But the move by ESPN to distance itself from Frontline because a project angered one of their "partners" is troubling to say the least. It brings to mind other incidents going back to the beginnings of television where corporations sponsoring programming or buying ad time on network news shows would put pressure on the network to "drop it or else."
General Motors, General Electric, Ford, Monsanto, Northwest Airlines -- all of those and many more in the 1950's -- 1970's found it necessary to confront TV executives about the way news about their companies was handled. And it hardly mattered if the companies advertised on the network. Both CBS and ABC eventually killed projects that would have exposed the tobacco industry for their lies about nicotine not being addictive and the cancer-causing additives they used. The threat of being sued for billions in damages was a good deterrent.
But there is a major difference between the controversies in those days and the current one involving ESPN. The news divisions used to be loss leaders for the networks. Now, they're profit centers. Beginning in the 1980's it was determined that rather than being a separate division answerable only to the chairman of the network, the news division would be folded into programming and have to pay its own freight. The result was a slaughter -- closed bureaus, staffs slashed, and the proliferation of 60 Minutes type shows that seemed far more like entertainment than news. Nowadays, corporations don't have to browbeat news executives to cover a story a certain way. The news people know where their bread is buttered and act accordingly.
There seems little doubt that ESPN wanted to do the right thing. The producers and writers who worked with Frontline make that absolutely clear. And staffers at ESPN knew that something bad was going to happen in the days leading up to the pivotal announcement by Skipper:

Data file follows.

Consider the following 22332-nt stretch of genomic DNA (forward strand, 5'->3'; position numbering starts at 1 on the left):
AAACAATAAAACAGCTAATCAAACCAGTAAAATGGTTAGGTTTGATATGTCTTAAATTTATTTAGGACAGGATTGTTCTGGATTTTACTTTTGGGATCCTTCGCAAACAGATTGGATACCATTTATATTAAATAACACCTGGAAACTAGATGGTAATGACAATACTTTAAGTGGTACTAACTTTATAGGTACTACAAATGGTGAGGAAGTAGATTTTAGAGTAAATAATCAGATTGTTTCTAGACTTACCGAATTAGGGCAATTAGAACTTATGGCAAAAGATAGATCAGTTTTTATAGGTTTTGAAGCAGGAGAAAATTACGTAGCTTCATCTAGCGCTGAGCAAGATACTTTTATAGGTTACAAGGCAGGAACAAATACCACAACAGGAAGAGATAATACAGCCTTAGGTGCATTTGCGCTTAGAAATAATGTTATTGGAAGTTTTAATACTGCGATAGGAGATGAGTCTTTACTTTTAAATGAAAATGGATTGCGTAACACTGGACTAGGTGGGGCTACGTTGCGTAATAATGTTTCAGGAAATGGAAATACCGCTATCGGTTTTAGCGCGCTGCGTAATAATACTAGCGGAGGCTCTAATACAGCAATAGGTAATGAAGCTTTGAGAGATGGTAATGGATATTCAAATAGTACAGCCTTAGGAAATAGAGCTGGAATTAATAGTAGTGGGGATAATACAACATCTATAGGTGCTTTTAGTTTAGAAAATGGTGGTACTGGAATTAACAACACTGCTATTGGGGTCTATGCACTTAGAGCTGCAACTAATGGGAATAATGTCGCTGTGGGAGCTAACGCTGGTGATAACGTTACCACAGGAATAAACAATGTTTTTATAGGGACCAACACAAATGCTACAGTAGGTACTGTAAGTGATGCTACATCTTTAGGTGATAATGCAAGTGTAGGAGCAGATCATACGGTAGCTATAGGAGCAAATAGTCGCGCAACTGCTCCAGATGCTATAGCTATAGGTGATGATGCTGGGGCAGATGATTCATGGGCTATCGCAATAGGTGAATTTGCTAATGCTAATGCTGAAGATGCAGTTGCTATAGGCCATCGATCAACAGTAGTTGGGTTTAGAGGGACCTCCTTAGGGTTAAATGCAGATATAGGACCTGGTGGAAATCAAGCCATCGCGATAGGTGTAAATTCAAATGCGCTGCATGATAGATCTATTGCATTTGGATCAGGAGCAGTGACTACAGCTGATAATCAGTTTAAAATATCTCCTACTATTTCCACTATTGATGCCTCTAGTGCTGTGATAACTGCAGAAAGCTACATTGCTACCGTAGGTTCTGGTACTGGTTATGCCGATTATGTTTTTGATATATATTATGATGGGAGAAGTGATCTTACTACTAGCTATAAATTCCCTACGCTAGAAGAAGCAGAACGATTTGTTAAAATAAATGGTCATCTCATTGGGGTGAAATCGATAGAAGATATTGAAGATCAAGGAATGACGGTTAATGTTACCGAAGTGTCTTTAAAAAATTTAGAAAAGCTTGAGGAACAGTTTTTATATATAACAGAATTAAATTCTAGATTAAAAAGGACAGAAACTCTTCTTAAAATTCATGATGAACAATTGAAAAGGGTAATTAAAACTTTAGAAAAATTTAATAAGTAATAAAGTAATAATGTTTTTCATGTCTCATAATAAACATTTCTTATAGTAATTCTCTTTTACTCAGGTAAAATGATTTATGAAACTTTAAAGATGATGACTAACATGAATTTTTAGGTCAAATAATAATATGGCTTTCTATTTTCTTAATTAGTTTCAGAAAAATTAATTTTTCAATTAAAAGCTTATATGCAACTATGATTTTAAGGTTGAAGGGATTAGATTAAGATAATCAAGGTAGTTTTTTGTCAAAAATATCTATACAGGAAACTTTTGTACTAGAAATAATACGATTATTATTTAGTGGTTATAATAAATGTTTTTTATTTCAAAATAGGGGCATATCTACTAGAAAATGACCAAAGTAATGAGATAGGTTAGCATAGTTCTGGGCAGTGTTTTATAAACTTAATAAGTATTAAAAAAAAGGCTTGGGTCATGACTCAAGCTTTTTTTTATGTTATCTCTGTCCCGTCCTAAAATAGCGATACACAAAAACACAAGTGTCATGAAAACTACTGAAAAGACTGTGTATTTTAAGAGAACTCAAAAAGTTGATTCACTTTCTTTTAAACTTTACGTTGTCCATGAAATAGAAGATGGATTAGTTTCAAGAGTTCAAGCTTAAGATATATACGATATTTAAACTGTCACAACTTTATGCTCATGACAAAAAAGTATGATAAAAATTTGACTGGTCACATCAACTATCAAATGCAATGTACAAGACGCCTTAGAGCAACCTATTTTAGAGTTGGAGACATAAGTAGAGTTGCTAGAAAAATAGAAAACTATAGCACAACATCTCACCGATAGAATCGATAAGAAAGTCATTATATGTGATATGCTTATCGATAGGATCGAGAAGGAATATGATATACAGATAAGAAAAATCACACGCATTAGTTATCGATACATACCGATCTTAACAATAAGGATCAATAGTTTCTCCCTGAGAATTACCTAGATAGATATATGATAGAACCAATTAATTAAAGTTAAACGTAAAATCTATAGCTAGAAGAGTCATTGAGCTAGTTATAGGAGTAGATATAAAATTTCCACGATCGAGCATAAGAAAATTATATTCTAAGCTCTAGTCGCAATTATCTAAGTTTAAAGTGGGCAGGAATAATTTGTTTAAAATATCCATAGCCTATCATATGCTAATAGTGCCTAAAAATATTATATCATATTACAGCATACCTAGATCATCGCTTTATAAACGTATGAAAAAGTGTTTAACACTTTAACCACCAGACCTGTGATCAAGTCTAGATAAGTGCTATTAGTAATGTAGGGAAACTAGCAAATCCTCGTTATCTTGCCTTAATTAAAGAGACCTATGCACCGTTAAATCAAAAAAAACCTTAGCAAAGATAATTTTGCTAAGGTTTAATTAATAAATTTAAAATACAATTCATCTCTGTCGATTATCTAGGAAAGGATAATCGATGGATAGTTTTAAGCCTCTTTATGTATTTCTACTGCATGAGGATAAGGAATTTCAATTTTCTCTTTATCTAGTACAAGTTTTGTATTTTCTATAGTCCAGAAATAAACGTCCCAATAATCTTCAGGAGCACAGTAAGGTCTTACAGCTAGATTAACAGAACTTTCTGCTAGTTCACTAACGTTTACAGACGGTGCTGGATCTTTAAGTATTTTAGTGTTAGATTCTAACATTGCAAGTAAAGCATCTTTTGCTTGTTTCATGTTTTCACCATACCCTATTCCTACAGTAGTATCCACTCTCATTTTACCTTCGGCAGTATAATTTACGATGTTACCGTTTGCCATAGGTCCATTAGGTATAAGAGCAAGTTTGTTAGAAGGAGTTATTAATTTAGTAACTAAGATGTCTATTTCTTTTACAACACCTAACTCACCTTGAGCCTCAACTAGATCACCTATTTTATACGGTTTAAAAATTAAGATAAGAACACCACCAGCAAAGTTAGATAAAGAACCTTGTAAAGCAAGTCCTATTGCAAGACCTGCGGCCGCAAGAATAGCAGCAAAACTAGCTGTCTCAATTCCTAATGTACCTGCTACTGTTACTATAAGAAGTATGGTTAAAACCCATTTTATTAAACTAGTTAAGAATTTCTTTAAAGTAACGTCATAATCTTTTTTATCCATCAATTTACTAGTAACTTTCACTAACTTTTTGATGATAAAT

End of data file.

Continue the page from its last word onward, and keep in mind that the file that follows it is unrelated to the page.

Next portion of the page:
Staffers at ESPN had let this column know over the past month that they were fearful something like this could happen with the Frontline-ESPN collaboration. They suggested pressure was being exerted by the NFL at levels well above Outside The Lines management. Said one ESPN staffer last week: "I'm hearing of stuff I never thought I'd see at our place."
"We had collaboration credit in two different places in their broadcast," Aronson-Rath said of the Pellman story. "My feeling is, and I can't verify this, it appears to me that it was not their [OTL management's] decision. Nobody confirmed that for me but clearly [ESPN senior coordinating producer] Dwayne Bray was with us at the press tour a couple of weeks ago. That is as public as you can go with the TV critics announcing this and being asked all these same questions that are emerging right now.
Outside the Lines, ESPN's excellent and illuminating show about sports in society didn't deserve this kind of treatment from its own network brass.
What effect this will have on staff morale can be imagined, but its effect on programming at ESPN may be even more profound. The network has made it pretty clear through it's actions that it doesn't much care for boat rockers. A pity, that. If any segment of our society needs to have its boat rocked, its sports. It's hard to imagine how the games kids play -- now with billions of dollars at stake -- have achieved such an exalted status in America. Cutting the sports culture down to size would seem a worthwhile endeavor.
An endeavor that ESPN has stepped back from engaging in.